Unshelved by Bill Barnes and Gene Ambaum
comic strip overdue media

Tuesday, December 01, 2009

I read the White House blog

and today they shared some statistics regarding AIDS, it being World AIDS day. The scariest one to me was that (in the US at least), according to the CDC, '21% of HIV-positive people don’t know that they are infected'.

That's one in five people who are unaware that they are potentially passing it on. One in five people who could be getting life-extending drugs early on.

Some people know they should be tested, but are afraid to do so. Some people have no clue that they should be. But it's not a bad idea for anyone. I've been through two HIV tests in my life (not counting the numerous ones when I give blood--you should never give blood just to get tested). The tests are often anonymous. They're safe. They're handled much better than in the early days of AIDS. (One person I know went to get one and a lady shouted across the room asking where she should send him for his AIDS test). Counseling is available, especially from the public health department. When I had my last one I knew that I was latex allergic, and they sent me home with latex-free condoms.

If you are sexually active (even if you think you're in a monogamous relationship), you should get tested. [I knew someone who got herpes from her husband, and he tried to blame her, even though she'd been a virgin at marriage and had never had an affair]. If you've ever done intravenous drug use, get tested. If you've ever gone to a prostitute, get tested. If you've ever been given a blood transfusion, especially before the 1990s, get tested. If you've had a needle stick at work, get tested. If you meet any criteria of risk, get tested. And do practise safer sex. Condoms should be a fact of life unless you're completely abstinent or trying to have a baby, in my book. There are alternatives to latex for those allergic. There are dental dams for oral sex. The public health department can recommend whatever you need.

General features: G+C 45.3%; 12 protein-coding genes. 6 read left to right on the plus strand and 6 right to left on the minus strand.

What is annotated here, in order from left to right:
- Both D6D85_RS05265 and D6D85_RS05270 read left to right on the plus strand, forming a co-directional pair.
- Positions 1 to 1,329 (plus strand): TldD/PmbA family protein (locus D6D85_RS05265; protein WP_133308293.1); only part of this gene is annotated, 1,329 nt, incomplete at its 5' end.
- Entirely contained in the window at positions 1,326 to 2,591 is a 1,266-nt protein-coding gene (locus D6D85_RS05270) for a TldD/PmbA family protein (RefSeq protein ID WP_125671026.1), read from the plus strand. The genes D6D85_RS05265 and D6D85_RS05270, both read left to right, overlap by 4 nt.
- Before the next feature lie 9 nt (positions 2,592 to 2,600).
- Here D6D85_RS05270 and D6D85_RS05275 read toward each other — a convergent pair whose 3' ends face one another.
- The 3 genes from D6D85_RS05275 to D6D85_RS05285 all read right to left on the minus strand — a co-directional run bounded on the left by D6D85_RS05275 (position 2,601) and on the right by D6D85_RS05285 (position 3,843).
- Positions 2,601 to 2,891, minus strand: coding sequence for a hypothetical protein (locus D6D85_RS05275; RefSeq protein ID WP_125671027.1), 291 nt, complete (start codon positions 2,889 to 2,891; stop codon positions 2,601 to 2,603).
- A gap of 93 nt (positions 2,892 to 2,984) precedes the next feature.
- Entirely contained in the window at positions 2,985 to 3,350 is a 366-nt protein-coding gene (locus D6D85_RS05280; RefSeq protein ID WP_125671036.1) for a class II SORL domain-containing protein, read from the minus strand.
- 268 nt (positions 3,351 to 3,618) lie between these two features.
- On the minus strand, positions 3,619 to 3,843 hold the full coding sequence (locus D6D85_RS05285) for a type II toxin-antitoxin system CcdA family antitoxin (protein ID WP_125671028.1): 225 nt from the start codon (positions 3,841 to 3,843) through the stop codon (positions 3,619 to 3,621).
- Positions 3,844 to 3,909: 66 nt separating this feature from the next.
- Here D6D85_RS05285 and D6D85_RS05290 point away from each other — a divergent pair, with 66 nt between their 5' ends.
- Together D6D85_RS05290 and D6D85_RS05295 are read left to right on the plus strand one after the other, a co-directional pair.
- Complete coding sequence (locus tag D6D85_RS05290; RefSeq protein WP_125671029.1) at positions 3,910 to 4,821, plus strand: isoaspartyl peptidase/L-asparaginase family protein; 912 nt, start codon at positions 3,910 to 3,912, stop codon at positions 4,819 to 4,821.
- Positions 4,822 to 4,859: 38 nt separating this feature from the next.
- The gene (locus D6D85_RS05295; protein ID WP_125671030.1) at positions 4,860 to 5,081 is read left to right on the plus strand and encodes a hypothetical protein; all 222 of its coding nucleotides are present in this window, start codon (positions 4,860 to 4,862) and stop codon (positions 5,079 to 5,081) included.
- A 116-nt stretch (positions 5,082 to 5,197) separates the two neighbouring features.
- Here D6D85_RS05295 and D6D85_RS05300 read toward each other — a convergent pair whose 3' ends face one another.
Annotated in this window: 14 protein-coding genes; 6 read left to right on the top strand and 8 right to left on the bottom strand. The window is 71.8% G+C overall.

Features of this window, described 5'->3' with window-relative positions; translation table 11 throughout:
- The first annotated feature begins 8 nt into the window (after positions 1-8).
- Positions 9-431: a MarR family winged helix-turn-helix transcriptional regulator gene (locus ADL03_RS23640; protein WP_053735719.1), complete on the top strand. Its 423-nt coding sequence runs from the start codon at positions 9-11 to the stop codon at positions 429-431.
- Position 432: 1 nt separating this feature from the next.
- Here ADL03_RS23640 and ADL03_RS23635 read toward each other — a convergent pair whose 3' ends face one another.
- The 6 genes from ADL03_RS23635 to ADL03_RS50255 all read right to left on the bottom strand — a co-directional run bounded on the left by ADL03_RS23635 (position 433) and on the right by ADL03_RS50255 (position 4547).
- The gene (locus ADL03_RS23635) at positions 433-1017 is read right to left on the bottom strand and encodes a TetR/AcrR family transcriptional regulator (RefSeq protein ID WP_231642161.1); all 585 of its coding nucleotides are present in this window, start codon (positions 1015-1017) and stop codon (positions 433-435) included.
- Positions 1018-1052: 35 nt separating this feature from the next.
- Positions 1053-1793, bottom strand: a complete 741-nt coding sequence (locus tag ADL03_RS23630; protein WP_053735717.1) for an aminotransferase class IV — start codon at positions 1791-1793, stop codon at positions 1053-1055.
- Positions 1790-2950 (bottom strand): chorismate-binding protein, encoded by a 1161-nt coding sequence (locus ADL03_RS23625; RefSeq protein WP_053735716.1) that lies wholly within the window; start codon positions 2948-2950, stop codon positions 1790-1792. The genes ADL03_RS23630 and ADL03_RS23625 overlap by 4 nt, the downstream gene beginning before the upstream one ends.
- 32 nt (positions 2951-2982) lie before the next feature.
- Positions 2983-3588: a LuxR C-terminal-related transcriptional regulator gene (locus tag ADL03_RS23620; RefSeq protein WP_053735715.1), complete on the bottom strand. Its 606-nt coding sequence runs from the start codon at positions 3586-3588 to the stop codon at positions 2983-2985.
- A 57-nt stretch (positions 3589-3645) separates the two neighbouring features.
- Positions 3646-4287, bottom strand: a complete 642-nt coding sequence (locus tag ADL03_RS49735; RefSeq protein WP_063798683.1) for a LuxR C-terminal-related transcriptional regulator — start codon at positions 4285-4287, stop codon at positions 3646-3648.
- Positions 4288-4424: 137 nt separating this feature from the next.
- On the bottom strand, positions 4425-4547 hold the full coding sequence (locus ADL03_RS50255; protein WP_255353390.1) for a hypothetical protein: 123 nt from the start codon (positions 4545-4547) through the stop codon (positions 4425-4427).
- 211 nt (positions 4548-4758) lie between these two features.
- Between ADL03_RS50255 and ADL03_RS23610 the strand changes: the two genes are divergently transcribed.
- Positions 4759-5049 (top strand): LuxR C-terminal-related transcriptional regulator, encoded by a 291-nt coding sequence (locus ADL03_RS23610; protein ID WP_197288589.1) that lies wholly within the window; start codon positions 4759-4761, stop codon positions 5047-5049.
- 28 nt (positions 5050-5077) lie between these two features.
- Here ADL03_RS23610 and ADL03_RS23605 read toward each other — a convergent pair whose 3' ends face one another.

Take care of yourself. Take care of those you love. And maybe, just maybe, we can beat HIV/AIDS.

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